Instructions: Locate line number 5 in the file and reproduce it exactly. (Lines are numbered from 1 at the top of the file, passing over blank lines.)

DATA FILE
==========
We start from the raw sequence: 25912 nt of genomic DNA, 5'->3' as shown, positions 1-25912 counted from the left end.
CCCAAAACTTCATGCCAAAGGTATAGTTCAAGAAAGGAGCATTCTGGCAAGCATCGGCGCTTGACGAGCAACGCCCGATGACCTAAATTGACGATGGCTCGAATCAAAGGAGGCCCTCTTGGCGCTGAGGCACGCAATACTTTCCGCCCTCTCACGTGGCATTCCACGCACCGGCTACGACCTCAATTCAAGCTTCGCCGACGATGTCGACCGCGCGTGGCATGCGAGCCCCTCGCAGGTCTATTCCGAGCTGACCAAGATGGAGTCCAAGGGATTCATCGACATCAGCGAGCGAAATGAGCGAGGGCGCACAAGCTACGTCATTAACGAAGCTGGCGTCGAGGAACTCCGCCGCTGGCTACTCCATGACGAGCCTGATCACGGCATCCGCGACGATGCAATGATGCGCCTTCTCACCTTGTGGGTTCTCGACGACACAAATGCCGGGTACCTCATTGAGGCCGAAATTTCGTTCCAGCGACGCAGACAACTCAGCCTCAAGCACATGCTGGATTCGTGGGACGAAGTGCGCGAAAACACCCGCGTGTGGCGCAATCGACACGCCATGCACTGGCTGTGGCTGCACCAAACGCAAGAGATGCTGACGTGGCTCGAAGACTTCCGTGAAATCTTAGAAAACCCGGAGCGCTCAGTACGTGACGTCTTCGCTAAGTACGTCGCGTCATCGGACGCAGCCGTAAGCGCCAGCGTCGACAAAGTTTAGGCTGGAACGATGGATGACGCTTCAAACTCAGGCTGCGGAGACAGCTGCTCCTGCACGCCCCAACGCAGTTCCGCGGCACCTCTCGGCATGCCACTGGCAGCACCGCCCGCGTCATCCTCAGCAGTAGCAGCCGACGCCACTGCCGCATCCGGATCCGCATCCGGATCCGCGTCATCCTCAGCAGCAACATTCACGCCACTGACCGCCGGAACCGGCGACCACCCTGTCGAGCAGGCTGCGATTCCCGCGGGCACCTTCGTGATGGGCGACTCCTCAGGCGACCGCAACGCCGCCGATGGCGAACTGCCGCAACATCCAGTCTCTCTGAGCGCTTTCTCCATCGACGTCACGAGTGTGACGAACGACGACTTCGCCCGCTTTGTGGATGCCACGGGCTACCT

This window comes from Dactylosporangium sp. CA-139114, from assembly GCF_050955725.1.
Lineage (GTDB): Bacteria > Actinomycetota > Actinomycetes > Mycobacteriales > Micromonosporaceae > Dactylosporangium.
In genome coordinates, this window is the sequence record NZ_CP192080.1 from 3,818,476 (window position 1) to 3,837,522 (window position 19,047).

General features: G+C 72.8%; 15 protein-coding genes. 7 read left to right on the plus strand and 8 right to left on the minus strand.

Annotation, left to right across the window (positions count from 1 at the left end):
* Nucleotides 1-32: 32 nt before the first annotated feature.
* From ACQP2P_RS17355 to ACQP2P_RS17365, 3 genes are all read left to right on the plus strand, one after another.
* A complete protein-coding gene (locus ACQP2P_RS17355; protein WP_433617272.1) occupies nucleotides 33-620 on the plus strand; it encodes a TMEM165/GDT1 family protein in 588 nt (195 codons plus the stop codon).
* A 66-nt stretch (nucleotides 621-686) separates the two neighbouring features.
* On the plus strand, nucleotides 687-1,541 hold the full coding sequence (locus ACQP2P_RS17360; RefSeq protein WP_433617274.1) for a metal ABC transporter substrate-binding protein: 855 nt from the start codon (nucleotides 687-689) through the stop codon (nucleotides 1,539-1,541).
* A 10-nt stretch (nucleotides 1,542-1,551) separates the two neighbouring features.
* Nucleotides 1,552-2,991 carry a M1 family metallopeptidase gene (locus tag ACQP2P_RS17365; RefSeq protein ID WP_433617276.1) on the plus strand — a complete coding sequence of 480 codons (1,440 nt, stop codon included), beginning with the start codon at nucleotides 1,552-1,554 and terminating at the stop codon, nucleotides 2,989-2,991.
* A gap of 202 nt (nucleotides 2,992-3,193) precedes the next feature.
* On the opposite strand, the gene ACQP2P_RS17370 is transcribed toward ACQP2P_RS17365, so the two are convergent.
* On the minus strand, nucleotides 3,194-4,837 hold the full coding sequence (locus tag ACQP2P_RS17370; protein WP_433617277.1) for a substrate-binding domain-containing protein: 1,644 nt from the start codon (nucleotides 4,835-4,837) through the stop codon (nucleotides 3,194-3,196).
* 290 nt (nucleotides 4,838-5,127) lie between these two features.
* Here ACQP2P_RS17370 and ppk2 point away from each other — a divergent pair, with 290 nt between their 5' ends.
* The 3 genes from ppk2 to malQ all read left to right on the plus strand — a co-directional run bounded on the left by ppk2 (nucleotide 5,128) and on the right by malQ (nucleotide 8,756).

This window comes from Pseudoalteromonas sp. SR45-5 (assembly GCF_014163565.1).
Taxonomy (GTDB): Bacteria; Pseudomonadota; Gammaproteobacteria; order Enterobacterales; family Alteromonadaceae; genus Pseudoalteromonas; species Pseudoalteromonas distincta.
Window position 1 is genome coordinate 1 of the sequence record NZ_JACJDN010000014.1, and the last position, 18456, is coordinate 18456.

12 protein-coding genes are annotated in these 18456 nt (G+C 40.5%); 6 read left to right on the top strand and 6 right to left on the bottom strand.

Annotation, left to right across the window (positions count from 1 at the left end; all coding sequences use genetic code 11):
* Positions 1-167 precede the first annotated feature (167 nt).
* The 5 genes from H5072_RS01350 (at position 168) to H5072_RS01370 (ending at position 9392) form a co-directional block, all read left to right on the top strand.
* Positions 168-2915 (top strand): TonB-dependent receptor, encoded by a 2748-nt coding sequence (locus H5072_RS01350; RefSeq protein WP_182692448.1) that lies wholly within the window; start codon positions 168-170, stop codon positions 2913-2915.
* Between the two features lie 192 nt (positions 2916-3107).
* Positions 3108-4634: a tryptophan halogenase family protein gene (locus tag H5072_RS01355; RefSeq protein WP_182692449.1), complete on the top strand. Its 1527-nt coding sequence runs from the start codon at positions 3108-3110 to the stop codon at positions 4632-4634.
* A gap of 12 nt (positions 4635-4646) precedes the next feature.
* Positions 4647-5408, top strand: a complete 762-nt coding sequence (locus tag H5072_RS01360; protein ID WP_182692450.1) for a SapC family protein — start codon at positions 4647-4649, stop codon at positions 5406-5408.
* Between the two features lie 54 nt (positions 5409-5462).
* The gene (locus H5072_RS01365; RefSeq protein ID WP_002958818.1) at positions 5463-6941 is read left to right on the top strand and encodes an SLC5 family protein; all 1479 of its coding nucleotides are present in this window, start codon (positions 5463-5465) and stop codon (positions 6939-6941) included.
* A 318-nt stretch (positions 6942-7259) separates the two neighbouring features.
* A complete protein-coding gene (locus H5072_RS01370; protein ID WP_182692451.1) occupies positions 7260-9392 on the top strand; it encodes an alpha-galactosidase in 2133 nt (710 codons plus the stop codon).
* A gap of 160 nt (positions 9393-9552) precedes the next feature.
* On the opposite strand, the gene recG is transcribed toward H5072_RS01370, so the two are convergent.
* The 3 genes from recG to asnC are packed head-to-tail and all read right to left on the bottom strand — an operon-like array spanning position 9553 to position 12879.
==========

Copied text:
In genome coordinates, this window is the sequence record NZ_CP192080.1 from 3,818,476 (window position 1) to 3,837,522 (window position 19,047).